In recognition of Earth Day on April 22nd, I wanted to talk to you about conservation and our efforts to create environmental jobs and promote green technology.
Conservation means making sure the limited resources we use to power our homes and car and produce materials are used more responsibly. It means maximizing efficiencies and doing more with less—areas in which minority-owned businesses excel. Thankfully, while we may have a finite amount of coal or oil, our entrepreneurial capacity is infinite. Our transition toward a more sustainable system provides countless opportunities for innovation in green industries.
Green is also the color of money, and what’s good for the environment is good for the economy. Working towards environmental sustainability creates news jobs, new markets, and new industries. Minority-owned businesses can find excellent opportunities retrofitting houses and offices to be more energy efficient, constructing wind turbines, providing green recycling and disposal services, and more.
Additionally, as environmental consciousness continues to grow, the market for green products grows with it. The market for products made of more recycled materials with less waste are booming. Rather than adding cost, producing sustainable goods adds value and protects the environment.
I’m proud to report that the Department of Commerce working to foster the creation of green markets and technologies through the $12 million i6 Green Challenge grant competition . Through this program, the U.S. Commerce Department’s Economic Development Administration (EDA)  will award up to $1 million to the six teams around the country with the most innovative ideas to drive technology commercialization and entrepreneurship in support of a green innovation economy. EDA expects the challenge to lead to Proof of Concept Centers that will accelerate the launch of new firms, spurring job creation and economic growth here in the United States.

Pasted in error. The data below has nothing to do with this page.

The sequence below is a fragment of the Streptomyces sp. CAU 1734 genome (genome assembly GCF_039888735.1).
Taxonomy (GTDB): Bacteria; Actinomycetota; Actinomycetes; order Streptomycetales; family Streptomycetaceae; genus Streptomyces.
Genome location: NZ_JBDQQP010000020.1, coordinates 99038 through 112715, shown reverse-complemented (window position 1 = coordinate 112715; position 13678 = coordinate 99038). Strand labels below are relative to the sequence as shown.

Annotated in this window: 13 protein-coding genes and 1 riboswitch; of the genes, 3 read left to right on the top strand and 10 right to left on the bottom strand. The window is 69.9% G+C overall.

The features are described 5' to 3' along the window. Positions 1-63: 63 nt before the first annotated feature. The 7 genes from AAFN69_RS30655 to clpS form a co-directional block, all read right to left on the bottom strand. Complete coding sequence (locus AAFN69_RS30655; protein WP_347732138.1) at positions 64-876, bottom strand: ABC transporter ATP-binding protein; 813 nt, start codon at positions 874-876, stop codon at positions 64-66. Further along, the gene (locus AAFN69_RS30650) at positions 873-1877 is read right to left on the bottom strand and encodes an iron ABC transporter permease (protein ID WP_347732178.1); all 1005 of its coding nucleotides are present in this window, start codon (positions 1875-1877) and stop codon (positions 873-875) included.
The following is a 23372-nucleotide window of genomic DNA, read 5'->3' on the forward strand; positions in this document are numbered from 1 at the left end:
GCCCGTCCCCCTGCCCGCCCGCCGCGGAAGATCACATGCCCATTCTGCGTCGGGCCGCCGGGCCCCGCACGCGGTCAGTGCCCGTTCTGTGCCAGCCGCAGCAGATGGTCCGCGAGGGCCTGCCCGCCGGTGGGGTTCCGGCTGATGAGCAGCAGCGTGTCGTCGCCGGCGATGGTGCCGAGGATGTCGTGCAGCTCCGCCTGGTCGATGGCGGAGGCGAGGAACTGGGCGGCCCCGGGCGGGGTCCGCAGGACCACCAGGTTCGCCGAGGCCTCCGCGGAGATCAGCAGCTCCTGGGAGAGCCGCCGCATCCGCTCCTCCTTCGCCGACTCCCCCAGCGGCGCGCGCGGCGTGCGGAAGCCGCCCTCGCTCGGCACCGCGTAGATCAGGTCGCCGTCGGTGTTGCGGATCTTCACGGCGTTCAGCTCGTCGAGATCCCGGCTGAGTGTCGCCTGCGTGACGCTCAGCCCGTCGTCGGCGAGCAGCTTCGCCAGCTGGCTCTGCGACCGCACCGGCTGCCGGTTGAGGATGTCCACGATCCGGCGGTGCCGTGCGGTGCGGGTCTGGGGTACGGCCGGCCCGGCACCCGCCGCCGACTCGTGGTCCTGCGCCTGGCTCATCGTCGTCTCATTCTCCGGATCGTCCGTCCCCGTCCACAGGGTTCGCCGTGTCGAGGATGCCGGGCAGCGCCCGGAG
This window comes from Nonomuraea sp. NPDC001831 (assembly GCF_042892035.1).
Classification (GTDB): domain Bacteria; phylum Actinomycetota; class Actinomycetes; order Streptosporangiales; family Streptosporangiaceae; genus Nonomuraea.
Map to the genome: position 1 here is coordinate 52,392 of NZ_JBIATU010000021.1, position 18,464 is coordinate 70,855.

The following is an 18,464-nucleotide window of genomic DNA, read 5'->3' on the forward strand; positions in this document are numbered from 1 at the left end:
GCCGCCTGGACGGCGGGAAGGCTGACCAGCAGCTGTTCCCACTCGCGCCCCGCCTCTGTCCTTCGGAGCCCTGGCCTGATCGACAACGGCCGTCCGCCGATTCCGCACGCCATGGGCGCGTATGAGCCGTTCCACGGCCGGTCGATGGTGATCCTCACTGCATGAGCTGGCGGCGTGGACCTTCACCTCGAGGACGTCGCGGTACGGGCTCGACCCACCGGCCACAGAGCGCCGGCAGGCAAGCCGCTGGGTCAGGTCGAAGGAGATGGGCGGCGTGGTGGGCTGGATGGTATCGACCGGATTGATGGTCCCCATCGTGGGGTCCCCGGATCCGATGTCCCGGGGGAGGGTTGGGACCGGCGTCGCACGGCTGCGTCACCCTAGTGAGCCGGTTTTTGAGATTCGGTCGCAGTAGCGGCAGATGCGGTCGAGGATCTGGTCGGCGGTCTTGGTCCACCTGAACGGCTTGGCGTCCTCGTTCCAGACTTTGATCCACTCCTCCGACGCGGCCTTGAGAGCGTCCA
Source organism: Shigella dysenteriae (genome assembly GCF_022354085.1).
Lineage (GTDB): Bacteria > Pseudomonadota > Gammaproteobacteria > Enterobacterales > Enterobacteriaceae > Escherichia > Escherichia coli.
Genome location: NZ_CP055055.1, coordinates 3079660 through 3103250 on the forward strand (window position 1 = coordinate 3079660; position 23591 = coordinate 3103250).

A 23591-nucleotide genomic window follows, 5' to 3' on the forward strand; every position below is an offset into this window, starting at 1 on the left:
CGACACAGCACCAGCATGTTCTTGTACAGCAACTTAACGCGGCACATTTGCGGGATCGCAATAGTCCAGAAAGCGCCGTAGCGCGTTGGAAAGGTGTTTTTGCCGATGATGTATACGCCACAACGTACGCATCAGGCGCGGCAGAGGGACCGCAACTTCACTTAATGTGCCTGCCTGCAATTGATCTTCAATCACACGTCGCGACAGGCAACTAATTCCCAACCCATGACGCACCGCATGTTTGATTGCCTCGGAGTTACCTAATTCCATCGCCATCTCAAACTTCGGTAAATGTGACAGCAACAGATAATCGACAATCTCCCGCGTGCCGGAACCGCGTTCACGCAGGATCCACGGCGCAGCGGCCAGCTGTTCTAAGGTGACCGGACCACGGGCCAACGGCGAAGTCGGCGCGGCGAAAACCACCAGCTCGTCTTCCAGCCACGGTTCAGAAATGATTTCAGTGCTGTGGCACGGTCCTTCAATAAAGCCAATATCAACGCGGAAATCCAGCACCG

The U.S. Department of Energy is also doing its part to encourage green markets and technologies, and providing opportunities for small businesses in the process. The Department of Energy will be holding their 12th Annual Small Business Conference and Expo  in Kansas City, Missouri, May 10th – 12th. Registration is still open and I encourage you to attend to learn more about government contracting, Department of Energy opportunities, and partnering with other small business owners to tackle environmental issues and more.
Protecting the environment is our shared responsibility and it is one that the business community—particularly the minority business community—can contribute considerably to. Entrepreneurs are always developing new materials, finding new ways to use old materials, and engineering more efficient technologies. The Department of Commerce and agencies like MBDA and EDA can help by fostering innovation and creating a space for green products and services to grow and flourish. By working together today we can help win tomorrow, for ourselves and our children.